Korkhet was disappointed, however, that only a handful of journalists among the many who showed interest, turned up for training. He said many Thai journalists still relied on their own instincts when it came to guaranteeing their personal safety, instead of undergoing a safety training.
All the speakers agreed that the most effective way of ensuring a journalists’ safety in the coverage of conflict situations is to remain professional and at the same time, avoid taking unnecessary risks. As Batario noted, “no story is worth dying for”.
The issue of impunity cropped up as the suspects behind the killing and wounding of journalists last year remained free.
Human Rights Watch Consultant for Thailand Sunai Phasuk explained that impunity in Thailand is perpetrated through the help of special laws like the emergency decree and others that were enacted during the time of former PM Thaksin Shinawatra. These laws, he said, offered protection to government agents who committed violent acts against civilians during emergency situations or exempt them from accountability for their actions.
On the other hand, other laws like Article 112 of the Penal Code (which covers lese majeste) and the Computer Crime Act grant excessive powers to the government in suppressing dissent under the aegis of protecting national security.
Sunai said as a result of these laws, the Truth Commission for National Reconciliation found it hard to gain access to information needed to establish the truth behind the death and injuries of civilians, including the Thai and foreign media, during the violent protest rallies last year.
Meanwhile, the failure to get the relevant facts on these deaths might deny justice to the victims.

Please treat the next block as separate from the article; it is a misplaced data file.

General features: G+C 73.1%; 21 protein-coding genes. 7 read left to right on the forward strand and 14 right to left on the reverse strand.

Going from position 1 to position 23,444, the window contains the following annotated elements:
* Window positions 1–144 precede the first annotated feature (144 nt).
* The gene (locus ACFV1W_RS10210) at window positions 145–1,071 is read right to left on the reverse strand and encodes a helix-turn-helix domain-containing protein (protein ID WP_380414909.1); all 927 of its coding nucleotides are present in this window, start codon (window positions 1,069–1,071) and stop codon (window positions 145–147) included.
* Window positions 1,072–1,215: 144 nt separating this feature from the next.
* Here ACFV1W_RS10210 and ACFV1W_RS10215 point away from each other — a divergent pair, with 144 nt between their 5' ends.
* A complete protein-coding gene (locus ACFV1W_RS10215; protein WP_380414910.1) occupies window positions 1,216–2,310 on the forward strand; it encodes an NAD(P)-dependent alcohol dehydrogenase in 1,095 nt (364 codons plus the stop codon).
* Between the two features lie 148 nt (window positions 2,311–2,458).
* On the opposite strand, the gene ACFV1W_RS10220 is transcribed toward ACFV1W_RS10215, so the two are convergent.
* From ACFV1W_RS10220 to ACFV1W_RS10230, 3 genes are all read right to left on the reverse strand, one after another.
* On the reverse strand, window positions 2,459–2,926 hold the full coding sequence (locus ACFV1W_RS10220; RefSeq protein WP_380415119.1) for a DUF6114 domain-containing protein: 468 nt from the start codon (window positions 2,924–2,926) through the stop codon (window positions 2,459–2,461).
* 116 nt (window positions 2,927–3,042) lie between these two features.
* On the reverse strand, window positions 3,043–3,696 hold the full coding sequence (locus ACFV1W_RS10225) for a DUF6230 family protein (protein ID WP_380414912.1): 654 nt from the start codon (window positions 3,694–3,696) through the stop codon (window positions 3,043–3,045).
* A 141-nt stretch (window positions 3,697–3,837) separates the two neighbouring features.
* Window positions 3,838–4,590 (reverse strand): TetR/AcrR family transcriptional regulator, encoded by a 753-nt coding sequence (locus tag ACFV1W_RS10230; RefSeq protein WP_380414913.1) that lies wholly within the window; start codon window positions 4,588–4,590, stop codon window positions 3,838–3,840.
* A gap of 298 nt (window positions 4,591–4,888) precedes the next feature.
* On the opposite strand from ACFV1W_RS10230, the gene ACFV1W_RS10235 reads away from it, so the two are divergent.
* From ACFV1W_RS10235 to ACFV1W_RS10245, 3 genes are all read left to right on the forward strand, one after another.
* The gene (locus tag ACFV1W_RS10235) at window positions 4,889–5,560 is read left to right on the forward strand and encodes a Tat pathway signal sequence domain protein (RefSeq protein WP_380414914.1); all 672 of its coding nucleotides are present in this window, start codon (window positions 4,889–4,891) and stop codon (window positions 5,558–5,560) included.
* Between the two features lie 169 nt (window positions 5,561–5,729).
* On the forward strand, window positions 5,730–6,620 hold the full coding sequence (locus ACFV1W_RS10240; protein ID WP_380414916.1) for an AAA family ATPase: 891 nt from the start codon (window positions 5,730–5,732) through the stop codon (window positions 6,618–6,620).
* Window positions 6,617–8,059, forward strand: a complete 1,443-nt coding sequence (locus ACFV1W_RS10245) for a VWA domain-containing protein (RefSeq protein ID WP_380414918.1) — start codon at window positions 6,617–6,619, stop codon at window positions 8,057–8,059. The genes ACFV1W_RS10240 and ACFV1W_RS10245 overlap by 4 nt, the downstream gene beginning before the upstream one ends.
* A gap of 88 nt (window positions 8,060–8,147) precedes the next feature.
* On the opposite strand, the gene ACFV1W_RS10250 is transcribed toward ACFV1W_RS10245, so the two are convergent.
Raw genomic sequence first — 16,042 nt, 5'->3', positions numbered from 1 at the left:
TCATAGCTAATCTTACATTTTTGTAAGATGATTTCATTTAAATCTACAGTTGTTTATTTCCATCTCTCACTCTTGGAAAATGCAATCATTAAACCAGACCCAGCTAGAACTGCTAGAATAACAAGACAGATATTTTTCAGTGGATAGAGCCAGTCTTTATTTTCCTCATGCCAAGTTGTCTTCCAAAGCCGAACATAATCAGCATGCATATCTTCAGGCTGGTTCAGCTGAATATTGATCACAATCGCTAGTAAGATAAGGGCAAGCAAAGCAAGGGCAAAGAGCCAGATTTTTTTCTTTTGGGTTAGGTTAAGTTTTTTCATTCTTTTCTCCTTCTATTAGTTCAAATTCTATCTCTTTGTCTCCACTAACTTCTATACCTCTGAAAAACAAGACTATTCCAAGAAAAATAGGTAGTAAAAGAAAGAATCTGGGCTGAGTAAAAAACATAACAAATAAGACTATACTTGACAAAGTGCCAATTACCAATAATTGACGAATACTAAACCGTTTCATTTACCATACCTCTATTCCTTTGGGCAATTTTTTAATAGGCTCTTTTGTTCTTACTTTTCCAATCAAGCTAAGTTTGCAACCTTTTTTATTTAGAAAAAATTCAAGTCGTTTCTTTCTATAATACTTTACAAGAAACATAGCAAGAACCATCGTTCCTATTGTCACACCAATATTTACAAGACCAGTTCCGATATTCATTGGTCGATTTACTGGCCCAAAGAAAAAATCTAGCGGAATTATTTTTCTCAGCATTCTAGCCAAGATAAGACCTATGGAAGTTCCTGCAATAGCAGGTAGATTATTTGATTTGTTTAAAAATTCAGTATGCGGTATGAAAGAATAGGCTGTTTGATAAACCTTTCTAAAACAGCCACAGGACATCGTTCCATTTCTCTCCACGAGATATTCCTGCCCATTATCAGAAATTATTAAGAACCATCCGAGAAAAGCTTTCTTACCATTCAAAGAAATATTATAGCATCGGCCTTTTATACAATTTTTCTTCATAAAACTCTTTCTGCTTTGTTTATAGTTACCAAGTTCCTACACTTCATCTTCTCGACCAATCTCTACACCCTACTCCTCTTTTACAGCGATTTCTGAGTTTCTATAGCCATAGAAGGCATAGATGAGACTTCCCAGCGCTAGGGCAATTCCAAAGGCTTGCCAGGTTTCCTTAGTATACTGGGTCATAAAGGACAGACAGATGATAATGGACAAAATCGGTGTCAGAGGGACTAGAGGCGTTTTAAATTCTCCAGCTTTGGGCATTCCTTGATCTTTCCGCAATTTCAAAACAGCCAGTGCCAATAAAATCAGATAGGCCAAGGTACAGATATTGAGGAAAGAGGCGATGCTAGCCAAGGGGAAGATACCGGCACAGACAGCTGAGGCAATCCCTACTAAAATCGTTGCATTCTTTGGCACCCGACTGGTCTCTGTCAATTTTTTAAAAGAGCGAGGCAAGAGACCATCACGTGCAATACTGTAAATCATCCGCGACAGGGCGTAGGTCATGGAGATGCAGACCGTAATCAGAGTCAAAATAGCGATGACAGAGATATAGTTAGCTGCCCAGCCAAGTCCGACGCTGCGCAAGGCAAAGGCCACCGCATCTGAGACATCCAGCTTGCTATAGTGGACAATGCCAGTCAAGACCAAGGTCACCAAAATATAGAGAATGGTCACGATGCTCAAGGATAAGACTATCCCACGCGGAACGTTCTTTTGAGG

The Truth Commission for National Reconciliation also had difficulty unearthing more data on the killings of the two foreign journalists and TJA’s Chavarong noted that state agencies gave minimum cooperation to the commission.
Royal Thai Police’s Department of Special Investigation (DSI) Director-General Tharit Pengdith was reported as saying recently that unless new evidence on the death of Hiro Muramoto is unearthed within the year, the case would be closed. The DSI earlier said in March that there are no strong indications that soldiers shot Reuters cameraman Hiro Muramoto on 10 April 2010. Civil society groups, however, are concerned that there might be a whitewash.
On the issue of impunity, Sunai recommended the following actions:
1) Political parties must pledge to resist impunity and be committed to media reform in the electoral campaign and bring justice to those killed or mistreated during the riots last year.
2) Civil society and the media must be united to challenge these laws in courts to determine whether they contravene the Constitution.
3) Public awareness about the dangers of impunity must be increased.
4) Various sectors should demand for the State’s obligation in ensuring journalists’ safety.
5) Use the Official Information Act to demand access to information from the State.
Batario of INSI, on the other hand, shared some insights on how to pressure government agencies to pursue impunity cases with impartiality.
He said there should be efforts to raise awareness and build support through public campaigns and protest movements, dialogues with the government, support from the international press community and other sectors (human rights groups, NGOs, the church or religious groups), strong local media alliances and better media-citizen engagement. On the last, Batario explained that a journalists’ best protection are citizens who understand and appreciate the role of media in society.
SEAPA (http://www.seapabkk.org/) is the only regional organization with the specific mandate of promoting and protecting press freedom in Southeast Asia. It is composed of the Jakarta-based Alliance of Independent Journalists (AJI) and the Institute for Studies on the Free Flow of Information (ISAI); the Manila-based Center for Media Freedom andResponsibility (CMFR) and Philippine Center for Investigative Journalism (PCIJ); the Bangkok-based Thai Journalists Association (TJA); and the network’s Kuala Lumpur-based associate member, the Centre for Independent Journalism (CIJ).
SEAPA also has partners in Cambodia, East Timor, and exiled Burmese media, and undertakes projects and programs for press freedom throughout the region.